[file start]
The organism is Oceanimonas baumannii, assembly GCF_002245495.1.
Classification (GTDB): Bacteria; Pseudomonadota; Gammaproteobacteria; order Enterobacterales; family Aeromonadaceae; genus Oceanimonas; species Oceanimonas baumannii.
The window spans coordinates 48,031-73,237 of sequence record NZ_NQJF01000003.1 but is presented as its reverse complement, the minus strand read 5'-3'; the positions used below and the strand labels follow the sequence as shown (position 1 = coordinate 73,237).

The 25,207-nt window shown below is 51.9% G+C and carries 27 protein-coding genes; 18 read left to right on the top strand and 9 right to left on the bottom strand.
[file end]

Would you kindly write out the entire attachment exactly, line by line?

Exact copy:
The organism is Oceanimonas baumannii, assembly GCF_002245495.1.
Classification (GTDB): Bacteria; Pseudomonadota; Gammaproteobacteria; order Enterobacterales; family Aeromonadaceae; genus Oceanimonas; species Oceanimonas baumannii.
The window spans coordinates 48,031-73,237 of sequence record NZ_NQJF01000003.1 but is presented as its reverse complement, the minus strand read 5'-3'; the positions used below and the strand labels follow the sequence as shown (position 1 = coordinate 73,237).

The 25,207-nt window shown below is 51.9% G+C and carries 27 protein-coding genes; 18 read left to right on the top strand and 9 right to left on the bottom strand.